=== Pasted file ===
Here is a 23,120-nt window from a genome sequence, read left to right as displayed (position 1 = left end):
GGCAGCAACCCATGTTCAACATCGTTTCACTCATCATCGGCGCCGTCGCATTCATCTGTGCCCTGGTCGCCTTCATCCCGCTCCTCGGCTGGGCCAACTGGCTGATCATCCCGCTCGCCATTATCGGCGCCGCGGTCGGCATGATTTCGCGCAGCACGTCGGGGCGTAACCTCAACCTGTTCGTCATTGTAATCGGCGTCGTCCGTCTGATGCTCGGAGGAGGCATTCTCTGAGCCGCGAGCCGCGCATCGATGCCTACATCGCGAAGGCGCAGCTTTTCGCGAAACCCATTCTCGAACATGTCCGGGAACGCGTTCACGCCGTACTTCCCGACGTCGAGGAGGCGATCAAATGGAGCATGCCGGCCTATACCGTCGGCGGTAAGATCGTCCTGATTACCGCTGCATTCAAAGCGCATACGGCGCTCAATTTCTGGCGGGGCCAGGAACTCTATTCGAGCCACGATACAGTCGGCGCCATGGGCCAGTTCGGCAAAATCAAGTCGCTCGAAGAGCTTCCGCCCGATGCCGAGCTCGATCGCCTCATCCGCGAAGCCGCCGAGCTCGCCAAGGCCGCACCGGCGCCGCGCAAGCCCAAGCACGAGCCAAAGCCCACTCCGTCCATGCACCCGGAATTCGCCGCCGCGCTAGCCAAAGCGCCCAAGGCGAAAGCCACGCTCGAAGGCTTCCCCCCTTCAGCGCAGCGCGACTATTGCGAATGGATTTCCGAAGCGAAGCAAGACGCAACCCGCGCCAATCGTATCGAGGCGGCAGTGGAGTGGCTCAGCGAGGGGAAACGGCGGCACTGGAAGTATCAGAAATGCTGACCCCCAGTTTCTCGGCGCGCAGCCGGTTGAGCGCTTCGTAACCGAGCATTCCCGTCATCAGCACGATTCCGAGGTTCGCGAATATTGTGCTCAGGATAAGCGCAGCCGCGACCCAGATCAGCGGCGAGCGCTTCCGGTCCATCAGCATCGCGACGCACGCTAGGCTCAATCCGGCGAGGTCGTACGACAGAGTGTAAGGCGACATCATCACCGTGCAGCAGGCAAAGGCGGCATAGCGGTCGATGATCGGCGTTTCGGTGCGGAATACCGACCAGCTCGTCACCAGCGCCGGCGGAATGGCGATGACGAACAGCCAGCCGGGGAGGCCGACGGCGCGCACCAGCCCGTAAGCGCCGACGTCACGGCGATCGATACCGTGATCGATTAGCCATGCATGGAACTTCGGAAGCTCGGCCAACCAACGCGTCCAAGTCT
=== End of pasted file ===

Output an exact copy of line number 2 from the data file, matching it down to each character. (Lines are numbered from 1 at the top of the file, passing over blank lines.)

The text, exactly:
GGCAGCAACCCATGTTCAACATCGTTTCACTCATCATCGGCGCCGTCGCATTCATCTGTGCCCTGGTCGCCTTCATCCCGCTCCTCGGCTGGGCCAACTGGCTGATCATCCCGCTCGCCATTATCGGCGCCGCGGTCGGCATGATTTCGCGCAGCACGTCGGGGCGTAACCTCAACCTGTTCGTCATTGTAATCGGCGTCGTCCGTCTGATGCTCGGAGGAGGCATTCTCTGAGCCGCGAGCCGCGCATCGATGCCTACATCGCGAAGGCGCAGCTTTTCGCGAAACCCATTCTCGAACATGTCCGGGAACGCGTTCACGCCGTACTTCCCGACGTCGAGGAGGCGATCAAATGGAGCATGCCGGCCTATACCGTCGGCGGTAAGATCGTCCTGATTACCGCTGCATTCAAAGCGCATACGGCGCTCAATTTCTGGCGGGGCCAGGAACTCTATTCGAGCCACGATACAGTCGGCGCCATGGGCCAGTTCGGCAAAATCAAGTCGCTCGAAGAGCTTCCGCCCGATGCCGAGCTCGATCGCCTCATCCGCGAAGCCGCCGAGCTCGCCAAGGCCGCACCGGCGCCGCGCAAGCCCAAGCACGAGCCAAAGCCCACTCCGTCCATGCACCCGGAATTCGCCGCCGCGCTAGCCAAAGCGCCCAAGGCGAAAGCCACGCTCGAAGGCTTCCCCCCTTCAGCGCAGCGCGACTATTGCGAATGGATTTCCGAAGCGAAGCAAGACGCAACCCGCGCCAATCGTATCGAGGCGGCAGTGGAGTGGCTCAGCGAGGGGAAACGGCGGCACTGGAAGTATCAGAAATGCTGACCCCCAGTTTCTCGGCGCGCAGCCGGTTGAGCGCTTCGTAACCGAGCATTCCCGTCATCAGCACGATTCCGAGGTTCGCGAATATTGTGCTCAGGATAAGCGCAGCCGCGACCCAGATCAGCGGCGAGCGCTTCCGGTCCATCAGCATCGCGACGCACGCTAGGCTCAATCCGGCGAGGTCGTACGACAGAGTGTAAGGCGACATCATCACCGTGCAGCAGGCAAAGGCGGCATAGCGGTCGATGATCGGCGTTTCGGTGCGGAATACCGACCAGCTCGTCACCAGCGCCGGCGGAATGGCGATGACGAACAGCCAGCCGGGGAGGCCGACGGCGCGCACCAGCCCGTAAGCGCCGACGTCACGGCGATCGATACCGTGATCGATTAGCCATGCATGGAACTTCGGAAGCTCGGCCAACCAACGCGTCCAAGTCT